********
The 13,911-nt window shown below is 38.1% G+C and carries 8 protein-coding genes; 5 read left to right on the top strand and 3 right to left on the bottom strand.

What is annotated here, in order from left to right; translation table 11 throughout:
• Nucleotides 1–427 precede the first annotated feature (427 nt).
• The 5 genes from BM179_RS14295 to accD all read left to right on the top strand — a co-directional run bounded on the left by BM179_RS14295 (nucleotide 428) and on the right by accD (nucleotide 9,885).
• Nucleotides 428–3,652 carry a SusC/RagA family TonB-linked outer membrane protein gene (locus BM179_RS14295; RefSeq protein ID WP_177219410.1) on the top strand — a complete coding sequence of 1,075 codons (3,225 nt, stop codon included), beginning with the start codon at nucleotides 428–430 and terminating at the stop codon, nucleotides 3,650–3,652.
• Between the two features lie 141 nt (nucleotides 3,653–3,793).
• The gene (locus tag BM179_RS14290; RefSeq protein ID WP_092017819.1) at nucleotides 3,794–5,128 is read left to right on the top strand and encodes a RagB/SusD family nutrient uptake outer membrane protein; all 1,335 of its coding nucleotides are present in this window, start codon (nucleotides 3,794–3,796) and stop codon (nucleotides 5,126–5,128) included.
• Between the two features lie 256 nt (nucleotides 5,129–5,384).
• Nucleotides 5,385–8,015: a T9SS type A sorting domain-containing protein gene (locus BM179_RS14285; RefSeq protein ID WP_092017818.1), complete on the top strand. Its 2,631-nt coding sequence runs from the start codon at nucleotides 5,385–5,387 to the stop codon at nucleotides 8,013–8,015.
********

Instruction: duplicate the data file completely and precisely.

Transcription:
The 13,911-nt window shown below is 38.1% G+C and carries 8 protein-coding genes; 5 read left to right on the top strand and 3 right to left on the bottom strand.

What is annotated here, in order from left to right; translation table 11 throughout:
• Nucleotides 1–427 precede the first annotated feature (427 nt).
• The 5 genes from BM179_RS14295 to accD all read left to right on the top strand — a co-directional run bounded on the left by BM179_RS14295 (nucleotide 428) and on the right by accD (nucleotide 9,885).
• Nucleotides 428–3,652 carry a SusC/RagA family TonB-linked outer membrane protein gene (locus BM179_RS14295; RefSeq protein ID WP_177219410.1) on the top strand — a complete coding sequence of 1,075 codons (3,225 nt, stop codon included), beginning with the start codon at nucleotides 428–430 and terminating at the stop codon, nucleotides 3,650–3,652.
• Between the two features lie 141 nt (nucleotides 3,653–3,793).
• The gene (locus tag BM179_RS14290; RefSeq protein ID WP_092017819.1) at nucleotides 3,794–5,128 is read left to right on the top strand and encodes a RagB/SusD family nutrient uptake outer membrane protein; all 1,335 of its coding nucleotides are present in this window, start codon (nucleotides 3,794–3,796) and stop codon (nucleotides 5,126–5,128) included.
• Between the two features lie 256 nt (nucleotides 5,129–5,384).
• Nucleotides 5,385–8,015: a T9SS type A sorting domain-containing protein gene (locus BM179_RS14285; RefSeq protein ID WP_092017818.1), complete on the top strand. Its 2,631-nt coding sequence runs from the start codon at nucleotides 5,385–5,387 to the stop codon at nucleotides 8,013–8,015.